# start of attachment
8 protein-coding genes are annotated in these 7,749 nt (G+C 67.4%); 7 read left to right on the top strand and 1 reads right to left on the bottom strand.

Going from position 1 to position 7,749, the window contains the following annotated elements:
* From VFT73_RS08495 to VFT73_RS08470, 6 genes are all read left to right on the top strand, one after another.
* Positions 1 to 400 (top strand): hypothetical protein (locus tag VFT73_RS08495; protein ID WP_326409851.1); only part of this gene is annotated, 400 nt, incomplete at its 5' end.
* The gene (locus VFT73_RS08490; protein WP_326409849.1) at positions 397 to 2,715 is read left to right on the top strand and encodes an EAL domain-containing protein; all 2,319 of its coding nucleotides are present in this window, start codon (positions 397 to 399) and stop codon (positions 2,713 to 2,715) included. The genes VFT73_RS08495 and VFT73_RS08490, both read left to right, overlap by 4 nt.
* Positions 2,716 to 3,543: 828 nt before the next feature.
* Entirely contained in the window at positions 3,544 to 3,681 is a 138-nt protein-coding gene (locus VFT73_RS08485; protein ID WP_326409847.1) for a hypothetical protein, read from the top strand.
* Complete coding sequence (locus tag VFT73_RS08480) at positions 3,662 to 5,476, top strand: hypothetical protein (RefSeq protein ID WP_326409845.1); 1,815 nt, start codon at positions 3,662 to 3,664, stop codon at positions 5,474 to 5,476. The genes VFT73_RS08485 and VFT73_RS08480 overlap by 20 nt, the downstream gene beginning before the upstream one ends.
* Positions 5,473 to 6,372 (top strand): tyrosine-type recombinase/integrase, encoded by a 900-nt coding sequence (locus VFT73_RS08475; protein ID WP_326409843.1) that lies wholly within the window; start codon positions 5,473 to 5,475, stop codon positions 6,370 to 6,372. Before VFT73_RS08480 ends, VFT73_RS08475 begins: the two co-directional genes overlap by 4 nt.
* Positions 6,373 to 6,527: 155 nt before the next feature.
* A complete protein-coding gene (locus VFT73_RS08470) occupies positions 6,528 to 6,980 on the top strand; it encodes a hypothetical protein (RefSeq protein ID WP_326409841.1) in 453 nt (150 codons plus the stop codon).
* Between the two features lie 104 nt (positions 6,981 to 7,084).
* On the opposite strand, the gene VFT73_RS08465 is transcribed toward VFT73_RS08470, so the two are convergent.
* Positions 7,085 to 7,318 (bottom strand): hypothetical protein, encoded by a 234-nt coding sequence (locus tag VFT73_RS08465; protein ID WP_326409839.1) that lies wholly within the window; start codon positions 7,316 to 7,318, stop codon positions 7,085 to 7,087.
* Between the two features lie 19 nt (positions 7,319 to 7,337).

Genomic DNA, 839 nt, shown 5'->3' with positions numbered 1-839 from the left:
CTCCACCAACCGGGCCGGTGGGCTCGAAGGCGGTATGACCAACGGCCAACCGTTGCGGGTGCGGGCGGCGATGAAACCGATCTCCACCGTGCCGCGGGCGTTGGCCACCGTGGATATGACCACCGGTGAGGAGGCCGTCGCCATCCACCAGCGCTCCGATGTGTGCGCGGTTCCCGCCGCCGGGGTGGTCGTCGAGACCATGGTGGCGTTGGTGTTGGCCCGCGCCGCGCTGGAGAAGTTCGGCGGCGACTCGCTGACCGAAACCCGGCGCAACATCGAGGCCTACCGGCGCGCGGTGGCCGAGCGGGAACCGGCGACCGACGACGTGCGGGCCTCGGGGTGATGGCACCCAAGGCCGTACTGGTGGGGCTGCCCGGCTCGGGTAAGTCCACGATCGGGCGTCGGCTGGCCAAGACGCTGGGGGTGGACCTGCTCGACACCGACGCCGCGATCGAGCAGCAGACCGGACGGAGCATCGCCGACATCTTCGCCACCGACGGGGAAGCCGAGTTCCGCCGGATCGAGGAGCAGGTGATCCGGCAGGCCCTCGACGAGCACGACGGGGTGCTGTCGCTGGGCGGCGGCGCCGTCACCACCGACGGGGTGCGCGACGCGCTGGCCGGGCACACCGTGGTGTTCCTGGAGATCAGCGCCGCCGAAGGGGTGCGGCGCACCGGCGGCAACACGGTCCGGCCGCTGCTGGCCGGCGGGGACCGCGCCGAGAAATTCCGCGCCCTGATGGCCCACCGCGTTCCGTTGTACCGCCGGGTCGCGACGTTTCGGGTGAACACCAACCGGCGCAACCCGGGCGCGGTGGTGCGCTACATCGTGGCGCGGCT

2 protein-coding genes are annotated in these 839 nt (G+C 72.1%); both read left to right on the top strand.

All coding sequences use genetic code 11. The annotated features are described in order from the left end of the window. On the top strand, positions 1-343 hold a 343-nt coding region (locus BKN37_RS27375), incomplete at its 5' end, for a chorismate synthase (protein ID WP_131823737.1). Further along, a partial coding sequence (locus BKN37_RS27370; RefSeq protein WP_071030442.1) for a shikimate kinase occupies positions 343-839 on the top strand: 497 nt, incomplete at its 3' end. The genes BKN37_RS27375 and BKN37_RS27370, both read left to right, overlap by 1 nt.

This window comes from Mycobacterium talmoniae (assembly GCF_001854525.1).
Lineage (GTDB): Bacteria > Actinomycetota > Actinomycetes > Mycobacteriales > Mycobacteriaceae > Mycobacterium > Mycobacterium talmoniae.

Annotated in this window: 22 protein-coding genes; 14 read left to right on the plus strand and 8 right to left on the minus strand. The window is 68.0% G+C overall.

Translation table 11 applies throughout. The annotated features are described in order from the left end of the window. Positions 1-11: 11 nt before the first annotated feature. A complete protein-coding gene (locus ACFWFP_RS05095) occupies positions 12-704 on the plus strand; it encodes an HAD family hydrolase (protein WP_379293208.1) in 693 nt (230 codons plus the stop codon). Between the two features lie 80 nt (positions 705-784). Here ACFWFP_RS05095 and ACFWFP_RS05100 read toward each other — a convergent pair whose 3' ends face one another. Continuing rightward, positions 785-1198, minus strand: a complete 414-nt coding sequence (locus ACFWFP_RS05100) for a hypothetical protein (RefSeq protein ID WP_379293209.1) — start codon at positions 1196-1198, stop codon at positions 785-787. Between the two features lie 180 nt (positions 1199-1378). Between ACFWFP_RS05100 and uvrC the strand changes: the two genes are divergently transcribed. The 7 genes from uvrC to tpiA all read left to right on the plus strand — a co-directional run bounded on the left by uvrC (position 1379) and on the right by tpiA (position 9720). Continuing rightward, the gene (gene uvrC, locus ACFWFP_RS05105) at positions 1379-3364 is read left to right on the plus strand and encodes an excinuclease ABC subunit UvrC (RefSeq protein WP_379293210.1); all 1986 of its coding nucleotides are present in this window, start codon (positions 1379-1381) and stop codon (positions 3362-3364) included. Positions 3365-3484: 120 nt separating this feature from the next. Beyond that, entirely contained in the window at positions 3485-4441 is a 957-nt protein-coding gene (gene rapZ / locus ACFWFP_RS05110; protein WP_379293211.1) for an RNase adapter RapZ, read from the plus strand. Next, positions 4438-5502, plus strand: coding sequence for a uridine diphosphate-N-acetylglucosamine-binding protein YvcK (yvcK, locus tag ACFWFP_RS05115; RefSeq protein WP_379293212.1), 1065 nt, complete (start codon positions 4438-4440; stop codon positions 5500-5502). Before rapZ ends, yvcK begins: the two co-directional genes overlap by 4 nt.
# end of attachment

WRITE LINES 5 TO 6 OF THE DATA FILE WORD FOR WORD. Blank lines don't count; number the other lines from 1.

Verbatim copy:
* The gene (locus VFT73_RS08490; protein WP_326409849.1) at positions 397 to 2,715 is read left to right on the top strand and encodes an EAL domain-containing protein; all 2,319 of its coding nucleotides are present in this window, start codon (positions 397 to 399) and stop codon (positions 2,713 to 2,715) included. The genes VFT73_RS08495 and VFT73_RS08490, both read left to right, overlap by 4 nt.
* Positions 2,716 to 3,543: 828 nt before the next feature.